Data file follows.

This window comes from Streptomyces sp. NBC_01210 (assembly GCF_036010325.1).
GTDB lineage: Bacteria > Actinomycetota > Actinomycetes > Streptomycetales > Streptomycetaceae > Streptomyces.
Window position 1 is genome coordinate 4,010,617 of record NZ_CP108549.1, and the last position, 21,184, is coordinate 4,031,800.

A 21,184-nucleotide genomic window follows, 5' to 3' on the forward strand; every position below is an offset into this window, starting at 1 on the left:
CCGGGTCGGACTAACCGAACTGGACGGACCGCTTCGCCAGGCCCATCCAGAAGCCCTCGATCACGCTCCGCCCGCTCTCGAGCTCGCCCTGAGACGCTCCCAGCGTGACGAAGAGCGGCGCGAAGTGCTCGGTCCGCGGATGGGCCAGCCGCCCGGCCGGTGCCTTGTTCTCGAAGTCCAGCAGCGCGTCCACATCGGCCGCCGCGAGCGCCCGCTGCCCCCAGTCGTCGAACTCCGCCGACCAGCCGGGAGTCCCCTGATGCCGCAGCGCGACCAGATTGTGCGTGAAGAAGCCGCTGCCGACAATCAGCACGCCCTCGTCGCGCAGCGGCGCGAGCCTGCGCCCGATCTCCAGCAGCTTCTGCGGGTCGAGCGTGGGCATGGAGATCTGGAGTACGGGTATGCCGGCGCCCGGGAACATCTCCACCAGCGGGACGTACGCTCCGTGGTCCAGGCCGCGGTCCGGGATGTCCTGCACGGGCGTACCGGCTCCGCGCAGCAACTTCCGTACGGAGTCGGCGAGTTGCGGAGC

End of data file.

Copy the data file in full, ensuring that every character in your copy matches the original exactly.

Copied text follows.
This window comes from Streptomyces sp. NBC_01210 (assembly GCF_036010325.1).
GTDB lineage: Bacteria > Actinomycetota > Actinomycetes > Streptomycetales > Streptomycetaceae > Streptomyces.
Window position 1 is genome coordinate 4,010,617 of record NZ_CP108549.1, and the last position, 21,184, is coordinate 4,031,800.

A 21,184-nucleotide genomic window follows, 5' to 3' on the forward strand; every position below is an offset into this window, starting at 1 on the left:
CCGGGTCGGACTAACCGAACTGGACGGACCGCTTCGCCAGGCCCATCCAGAAGCCCTCGATCACGCTCCGCCCGCTCTCGAGCTCGCCCTGAGACGCTCCCAGCGTGACGAAGAGCGGCGCGAAGTGCTCGGTCCGCGGATGGGCCAGCCGCCCGGCCGGTGCCTTGTTCTCGAAGTCCAGCAGCGCGTCCACATCGGCCGCCGCGAGCGCCCGCTGCCCCCAGTCGTCGAACTCCGCCGACCAGCCGGGAGTCCCCTGATGCCGCAGCGCGACCAGATTGTGCGTGAAGAAGCCGCTGCCGACAATCAGCACGCCCTCGTCGCGCAGCGGCGCGAGCCTGCGCCCGATCTCCAGCAGCTTCTGCGGGTCGAGCGTGGGCATGGAGATCTGGAGTACGGGTATGCCGGCGCCCGGGAACATCTCCACCAGCGGGACGTACGCTCCGTGGTCCAGGCCGCGGTCCGGGATGTCCTGCACGGGCGTACCGGCTCCGCGCAGCAACTTCCGTACGGAGTCGGCGAGTTGCGGAGC